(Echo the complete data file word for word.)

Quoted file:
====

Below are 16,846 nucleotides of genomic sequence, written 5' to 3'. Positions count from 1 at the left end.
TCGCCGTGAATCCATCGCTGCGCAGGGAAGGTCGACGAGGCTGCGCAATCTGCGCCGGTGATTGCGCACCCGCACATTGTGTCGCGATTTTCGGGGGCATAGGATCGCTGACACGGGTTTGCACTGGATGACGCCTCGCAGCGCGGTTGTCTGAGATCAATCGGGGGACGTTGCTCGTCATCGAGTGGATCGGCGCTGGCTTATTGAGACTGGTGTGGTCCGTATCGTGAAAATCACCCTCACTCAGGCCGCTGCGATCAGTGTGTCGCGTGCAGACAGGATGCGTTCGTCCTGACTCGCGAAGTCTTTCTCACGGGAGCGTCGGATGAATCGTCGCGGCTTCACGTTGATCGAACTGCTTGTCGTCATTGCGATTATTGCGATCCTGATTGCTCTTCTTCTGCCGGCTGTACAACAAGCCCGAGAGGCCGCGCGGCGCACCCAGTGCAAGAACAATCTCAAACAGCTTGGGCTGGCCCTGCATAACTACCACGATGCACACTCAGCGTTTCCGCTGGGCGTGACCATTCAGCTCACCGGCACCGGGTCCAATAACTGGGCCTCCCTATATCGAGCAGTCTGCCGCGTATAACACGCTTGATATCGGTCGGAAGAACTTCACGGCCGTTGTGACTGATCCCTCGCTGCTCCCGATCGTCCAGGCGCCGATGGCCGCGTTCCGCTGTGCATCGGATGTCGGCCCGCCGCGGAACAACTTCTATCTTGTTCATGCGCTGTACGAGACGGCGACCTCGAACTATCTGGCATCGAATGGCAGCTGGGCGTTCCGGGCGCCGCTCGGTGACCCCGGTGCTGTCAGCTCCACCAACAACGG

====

Below are 16,846 nucleotides of genomic sequence, written 5' to 3'. Positions count from 1 at the left end.
TCGCCGTGAATCCATCGCTGCGCAGGGAAGGTCGACGAGGCTGCGCAATCTGCGCCGGTGATTGCGCACCCGCACATTGTGTCGCGATTTTCGGGGGCATAGGATCGCTGACACGGGTTTGCACTGGATGACGCCTCGCAGCGCGGTTGTCTGAGATCAATCGGGGGACGTTGCTCGTCATCGAGTGGATCGGCGCTGGCTTATTGAGACTGGTGTGGTCCGTATCGTGAAAATCACCCTCACTCAGGCCGCTGCGATCAGTGTGTCGCGTGCAGACAGGATGCGTTCGTCCTGACTCGCGAAGTCTTTCTCACGGGAGCGTCGGATGAATCGTCGCGGCTTCACGTTGATCGAACTGCTTGTCGTCATTGCGATTATTGCGATCCTGATTGCTCTTCTTCTGCCGGCTGTACAACAAGCCCGAGAGGCCGCGCGGCGCACCCAGTGCAAGAACAATCTCAAACAGCTTGGGCTGGCCCTGCATAACTACCACGATGCACACTCAGCGTTTCCGCTGGGCGTGACCATTCAGCTCACCGGCACCGGGTCCAATAACTGGGCCTCCCTATATCGAGCAGTCTGCCGCGTATAACACGCTTGATATCGGTCGGAAGAACTTCACGGCCGTTGTGACTGATCCCTCGCTGCTCCCGATCGTCCAGGCGCCGATGGCCGCGTTCCGCTGTGCATCGGATGTCGGCCCGCCGCGGAACAACTTCTATCTTGTTCATGCGCTGTACGAGACGGCGACCTCGAACTATCTGGCATCGAATGGCAGCTGGGCGTTCCGGGCGCCGCTCGGTGACCCCGGTGCTGTCAGCTCCACCAACAACGG